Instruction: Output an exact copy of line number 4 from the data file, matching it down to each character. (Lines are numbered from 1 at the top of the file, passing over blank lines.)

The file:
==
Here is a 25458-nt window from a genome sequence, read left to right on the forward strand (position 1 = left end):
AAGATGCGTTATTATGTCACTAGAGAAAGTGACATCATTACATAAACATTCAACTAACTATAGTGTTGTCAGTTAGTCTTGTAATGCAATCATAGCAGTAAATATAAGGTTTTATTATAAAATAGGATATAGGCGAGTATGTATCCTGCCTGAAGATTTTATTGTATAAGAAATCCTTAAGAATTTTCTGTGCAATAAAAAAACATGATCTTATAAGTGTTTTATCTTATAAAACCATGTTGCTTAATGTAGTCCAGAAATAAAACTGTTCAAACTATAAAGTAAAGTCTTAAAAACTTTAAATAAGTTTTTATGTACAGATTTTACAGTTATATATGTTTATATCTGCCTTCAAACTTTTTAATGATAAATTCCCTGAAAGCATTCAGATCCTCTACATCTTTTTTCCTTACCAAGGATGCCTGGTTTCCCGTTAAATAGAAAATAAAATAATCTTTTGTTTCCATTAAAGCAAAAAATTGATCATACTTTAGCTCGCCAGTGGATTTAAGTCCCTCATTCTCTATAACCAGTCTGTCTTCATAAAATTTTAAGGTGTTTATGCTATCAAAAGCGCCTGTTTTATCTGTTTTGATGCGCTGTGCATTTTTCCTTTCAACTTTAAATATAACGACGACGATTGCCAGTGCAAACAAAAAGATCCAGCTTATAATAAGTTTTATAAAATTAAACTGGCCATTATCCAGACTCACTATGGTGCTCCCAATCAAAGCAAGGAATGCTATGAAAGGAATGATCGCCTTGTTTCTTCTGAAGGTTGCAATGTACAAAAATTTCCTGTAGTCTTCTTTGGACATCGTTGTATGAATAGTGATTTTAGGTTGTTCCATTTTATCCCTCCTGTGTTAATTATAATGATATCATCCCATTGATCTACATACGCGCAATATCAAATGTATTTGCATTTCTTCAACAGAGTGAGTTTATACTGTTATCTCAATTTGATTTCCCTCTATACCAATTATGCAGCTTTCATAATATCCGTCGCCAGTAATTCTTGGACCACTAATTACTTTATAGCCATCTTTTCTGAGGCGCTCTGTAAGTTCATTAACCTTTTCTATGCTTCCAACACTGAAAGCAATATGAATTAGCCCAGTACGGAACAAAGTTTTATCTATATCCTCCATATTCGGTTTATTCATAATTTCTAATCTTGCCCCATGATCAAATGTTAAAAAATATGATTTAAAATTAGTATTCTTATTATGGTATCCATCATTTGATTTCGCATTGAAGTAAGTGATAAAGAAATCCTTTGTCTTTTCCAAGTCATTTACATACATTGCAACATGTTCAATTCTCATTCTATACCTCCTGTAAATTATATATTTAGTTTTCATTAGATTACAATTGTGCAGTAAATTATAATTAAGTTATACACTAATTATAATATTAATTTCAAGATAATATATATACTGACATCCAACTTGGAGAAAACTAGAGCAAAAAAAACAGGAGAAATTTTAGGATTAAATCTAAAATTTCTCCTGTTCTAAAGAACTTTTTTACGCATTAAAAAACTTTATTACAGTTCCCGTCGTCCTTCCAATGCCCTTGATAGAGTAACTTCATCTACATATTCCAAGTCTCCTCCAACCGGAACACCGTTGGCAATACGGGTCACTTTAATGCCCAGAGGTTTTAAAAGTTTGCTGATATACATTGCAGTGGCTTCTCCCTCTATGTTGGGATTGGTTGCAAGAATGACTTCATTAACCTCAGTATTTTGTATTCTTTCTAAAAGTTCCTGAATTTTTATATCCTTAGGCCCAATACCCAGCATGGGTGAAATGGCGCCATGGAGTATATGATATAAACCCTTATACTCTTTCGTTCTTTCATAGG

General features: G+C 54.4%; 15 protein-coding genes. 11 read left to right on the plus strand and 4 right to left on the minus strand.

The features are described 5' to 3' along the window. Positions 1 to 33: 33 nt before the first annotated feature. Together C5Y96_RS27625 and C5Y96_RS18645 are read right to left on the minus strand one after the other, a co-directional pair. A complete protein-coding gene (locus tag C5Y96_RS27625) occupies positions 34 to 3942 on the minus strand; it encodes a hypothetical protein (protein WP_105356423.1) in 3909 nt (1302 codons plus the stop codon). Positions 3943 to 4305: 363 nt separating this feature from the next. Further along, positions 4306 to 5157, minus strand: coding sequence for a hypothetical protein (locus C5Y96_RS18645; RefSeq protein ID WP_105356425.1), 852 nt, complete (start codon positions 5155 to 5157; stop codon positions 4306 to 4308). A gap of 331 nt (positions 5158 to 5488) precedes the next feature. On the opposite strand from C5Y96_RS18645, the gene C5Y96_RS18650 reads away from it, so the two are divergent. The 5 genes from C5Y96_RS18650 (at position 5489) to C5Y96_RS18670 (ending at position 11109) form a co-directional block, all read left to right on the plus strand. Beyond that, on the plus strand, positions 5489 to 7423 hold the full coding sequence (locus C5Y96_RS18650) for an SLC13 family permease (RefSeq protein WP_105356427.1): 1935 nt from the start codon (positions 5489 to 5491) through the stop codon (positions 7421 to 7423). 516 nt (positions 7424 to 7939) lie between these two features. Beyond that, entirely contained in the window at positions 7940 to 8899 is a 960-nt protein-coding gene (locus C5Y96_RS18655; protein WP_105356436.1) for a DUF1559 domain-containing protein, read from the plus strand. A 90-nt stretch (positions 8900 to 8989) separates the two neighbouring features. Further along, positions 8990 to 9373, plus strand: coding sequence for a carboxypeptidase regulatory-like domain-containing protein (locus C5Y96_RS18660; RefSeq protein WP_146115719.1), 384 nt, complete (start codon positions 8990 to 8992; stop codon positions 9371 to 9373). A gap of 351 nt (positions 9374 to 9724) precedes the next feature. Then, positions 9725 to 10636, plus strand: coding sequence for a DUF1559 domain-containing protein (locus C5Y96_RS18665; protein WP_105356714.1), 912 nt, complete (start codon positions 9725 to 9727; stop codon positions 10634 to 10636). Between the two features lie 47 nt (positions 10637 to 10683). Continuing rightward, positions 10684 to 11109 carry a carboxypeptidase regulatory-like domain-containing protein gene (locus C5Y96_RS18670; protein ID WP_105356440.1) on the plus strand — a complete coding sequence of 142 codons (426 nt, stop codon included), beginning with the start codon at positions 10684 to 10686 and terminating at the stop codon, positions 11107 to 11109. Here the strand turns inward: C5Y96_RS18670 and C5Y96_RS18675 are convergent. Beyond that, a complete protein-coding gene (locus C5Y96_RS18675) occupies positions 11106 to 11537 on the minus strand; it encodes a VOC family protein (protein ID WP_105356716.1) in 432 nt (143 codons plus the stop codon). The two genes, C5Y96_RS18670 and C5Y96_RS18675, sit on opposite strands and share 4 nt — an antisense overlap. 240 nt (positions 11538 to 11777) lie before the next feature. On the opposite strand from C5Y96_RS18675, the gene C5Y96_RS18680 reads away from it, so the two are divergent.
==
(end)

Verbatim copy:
The features are described 5' to 3' along the window. Positions 1 to 33: 33 nt before the first annotated feature. Together C5Y96_RS27625 and C5Y96_RS18645 are read right to left on the minus strand one after the other, a co-directional pair. A complete protein-coding gene (locus tag C5Y96_RS27625) occupies positions 34 to 3942 on the minus strand; it encodes a hypothetical protein (protein WP_105356423.1) in 3909 nt (1302 codons plus the stop codon). Positions 3943 to 4305: 363 nt separating this feature from the next. Further along, positions 4306 to 5157, minus strand: coding sequence for a hypothetical protein (locus C5Y96_RS18645; RefSeq protein ID WP_105356425.1), 852 nt, complete (start codon positions 5155 to 5157; stop codon positions 4306 to 4308). A gap of 331 nt (positions 5158 to 5488) precedes the next feature. On the opposite strand from C5Y96_RS18645, the gene C5Y96_RS18650 reads away from it, so the two are divergent. The 5 genes from C5Y96_RS18650 (at position 5489) to C5Y96_RS18670 (ending at position 11109) form a co-directional block, all read left to right on the plus strand. Beyond that, on the plus strand, positions 5489 to 7423 hold the full coding sequence (locus C5Y96_RS18650) for an SLC13 family permease (RefSeq protein WP_105356427.1): 1935 nt from the start codon (positions 5489 to 5491) through the stop codon (positions 7421 to 7423). 516 nt (positions 7424 to 7939) lie between these two features. Beyond that, entirely contained in the window at positions 7940 to 8899 is a 960-nt protein-coding gene (locus C5Y96_RS18655; protein WP_105356436.1) for a DUF1559 domain-containing protein, read from the plus strand. A 90-nt stretch (positions 8900 to 8989) separates the two neighbouring features. Further along, positions 8990 to 9373, plus strand: coding sequence for a carboxypeptidase regulatory-like domain-containing protein (locus C5Y96_RS18660; RefSeq protein WP_146115719.1), 384 nt, complete (start codon positions 8990 to 8992; stop codon positions 9371 to 9373). A gap of 351 nt (positions 9374 to 9724) precedes the next feature. Then, positions 9725 to 10636, plus strand: coding sequence for a DUF1559 domain-containing protein (locus C5Y96_RS18665; protein WP_105356714.1), 912 nt, complete (start codon positions 9725 to 9727; stop codon positions 10634 to 10636). Between the two features lie 47 nt (positions 10637 to 10683). Continuing rightward, positions 10684 to 11109 carry a carboxypeptidase regulatory-like domain-containing protein gene (locus C5Y96_RS18670; protein ID WP_105356440.1) on the plus strand — a complete coding sequence of 142 codons (426 nt, stop codon included), beginning with the start codon at positions 10684 to 10686 and terminating at the stop codon, positions 11107 to 11109. Here the strand turns inward: C5Y96_RS18670 and C5Y96_RS18675 are convergent. Beyond that, a complete protein-coding gene (locus C5Y96_RS18675) occupies positions 11106 to 11537 on the minus strand; it encodes a VOC family protein (protein ID WP_105356716.1) in 432 nt (143 codons plus the stop codon). The two genes, C5Y96_RS18670 and C5Y96_RS18675, sit on opposite strands and share 4 nt — an antisense overlap. 240 nt (positions 11538 to 11777) lie before the next feature. On the opposite strand from C5Y96_RS18675, the gene C5Y96_RS18680 reads away from it, so the two are divergent.